How to care for Rosemary

Rosmarinus officinalis

What to look for across the season

Spring

Spot fresh new growth starting as the weather warms up, followed by flowers that the bees and other pollinators just love.

Start picking leaves. The more leaves you pick; the more that will grow. Rosemary is just like that.

Summer

Keep on picking leaves as you need them to use fresh in the kitchen. Remember: the more you pick, the more that will grow.

Rosemary dries well if you want to pick some and use later.

Autumn

As long as your Rosemary keeps producing leaves, keep on picking.

As the weather cools in autumn you'll see growth slowing down. This is normal as your plant starts preparing for winter.

Winter

Rosemary is an evergreen herb, so it will hold onto most of its leaves over winter.

But it won't be growing much and it's best not to chop off too many leaves to use in the kitchen as this will use up the plant's reserves.

What The Plant Needs

Watering

Keep Rosemary in pots well-watered over summer.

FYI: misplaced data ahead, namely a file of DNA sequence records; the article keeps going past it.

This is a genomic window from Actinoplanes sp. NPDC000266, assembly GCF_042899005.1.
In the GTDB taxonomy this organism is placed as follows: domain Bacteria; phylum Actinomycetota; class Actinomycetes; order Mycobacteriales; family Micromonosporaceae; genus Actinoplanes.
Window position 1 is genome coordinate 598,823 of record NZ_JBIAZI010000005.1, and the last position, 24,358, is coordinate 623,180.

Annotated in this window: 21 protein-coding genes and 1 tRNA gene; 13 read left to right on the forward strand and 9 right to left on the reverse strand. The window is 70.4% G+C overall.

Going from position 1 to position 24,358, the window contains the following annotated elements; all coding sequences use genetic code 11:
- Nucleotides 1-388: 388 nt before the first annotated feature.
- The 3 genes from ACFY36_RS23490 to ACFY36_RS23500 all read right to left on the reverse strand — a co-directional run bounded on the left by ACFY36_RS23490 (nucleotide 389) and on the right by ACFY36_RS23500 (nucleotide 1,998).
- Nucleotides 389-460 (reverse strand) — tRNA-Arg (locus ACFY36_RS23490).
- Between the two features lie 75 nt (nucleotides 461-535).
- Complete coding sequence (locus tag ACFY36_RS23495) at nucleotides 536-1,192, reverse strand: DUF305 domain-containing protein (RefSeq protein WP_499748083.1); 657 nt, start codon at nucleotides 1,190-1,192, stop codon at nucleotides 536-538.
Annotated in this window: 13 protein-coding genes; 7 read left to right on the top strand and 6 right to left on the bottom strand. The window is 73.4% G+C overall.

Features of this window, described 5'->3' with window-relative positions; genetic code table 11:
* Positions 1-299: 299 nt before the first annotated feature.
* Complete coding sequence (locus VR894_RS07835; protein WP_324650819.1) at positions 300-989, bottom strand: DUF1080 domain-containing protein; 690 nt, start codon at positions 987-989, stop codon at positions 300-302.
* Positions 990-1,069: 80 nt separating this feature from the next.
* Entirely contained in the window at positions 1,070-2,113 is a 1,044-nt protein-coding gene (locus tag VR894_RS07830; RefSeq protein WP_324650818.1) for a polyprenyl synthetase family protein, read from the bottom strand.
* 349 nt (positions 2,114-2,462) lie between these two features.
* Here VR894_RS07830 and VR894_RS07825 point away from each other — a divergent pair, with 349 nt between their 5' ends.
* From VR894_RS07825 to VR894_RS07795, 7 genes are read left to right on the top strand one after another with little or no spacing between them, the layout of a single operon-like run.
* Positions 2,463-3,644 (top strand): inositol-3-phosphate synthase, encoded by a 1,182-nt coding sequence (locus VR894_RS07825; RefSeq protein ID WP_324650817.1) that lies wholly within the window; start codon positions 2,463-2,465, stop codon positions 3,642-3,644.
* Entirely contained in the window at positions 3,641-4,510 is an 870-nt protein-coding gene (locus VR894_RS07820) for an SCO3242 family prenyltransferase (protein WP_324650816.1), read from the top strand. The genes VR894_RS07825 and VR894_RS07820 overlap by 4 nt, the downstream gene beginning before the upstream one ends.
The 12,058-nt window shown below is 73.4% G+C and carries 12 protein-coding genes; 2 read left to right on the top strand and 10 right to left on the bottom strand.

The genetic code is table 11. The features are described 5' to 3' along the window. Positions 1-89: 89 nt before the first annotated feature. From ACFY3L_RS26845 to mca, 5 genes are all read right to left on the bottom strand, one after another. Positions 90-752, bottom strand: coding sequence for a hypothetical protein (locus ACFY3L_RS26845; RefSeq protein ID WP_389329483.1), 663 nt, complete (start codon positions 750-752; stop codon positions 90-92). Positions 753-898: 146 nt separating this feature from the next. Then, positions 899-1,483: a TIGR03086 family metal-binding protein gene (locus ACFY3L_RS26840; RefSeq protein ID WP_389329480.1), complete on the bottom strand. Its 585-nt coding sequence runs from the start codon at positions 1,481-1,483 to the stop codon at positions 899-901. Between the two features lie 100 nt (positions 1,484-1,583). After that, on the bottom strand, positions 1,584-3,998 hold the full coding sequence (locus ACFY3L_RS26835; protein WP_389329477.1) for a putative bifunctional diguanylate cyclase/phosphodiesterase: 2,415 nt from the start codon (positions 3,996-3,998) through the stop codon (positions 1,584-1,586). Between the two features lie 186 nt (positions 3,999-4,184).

If you've got a plant in the ground, you can afford to be a bit more negligent, only watering if it gets really dry and hot.

Feeding

If your Rosemary is in the ground there's really no need to feed it. After a few years if it's starting to suffer, give it a feed of Growmore in spring.

Give plants in pots a feed with a slow release fertiliser in spring and late summer. This will give your plant a little boost to keep you in stock with fresh leaves throughout the growing season.

Pruning

Cut plants back by about one third after flowering to prevent plants getting too woody and straggly.

Avoid cutting into the non-productive wood at the base. It won't come back if you do that.

And don't compost your prunings, hang them upside down in a cold shed or garage (or spare room) and dry the leaves to use in cooking.

Protection

One thing Rosemary hates is cold and wet roots in winter, and this is a combination that can kill plants. So, when planting Rosemary choose a spot that is well-drained and as sunny as possible.

If your garden is shady and/or your soil gets waterlogged in winter, then your best bet is to grow plants in a pot. You can then move pots to a more sheltered spot in winter.

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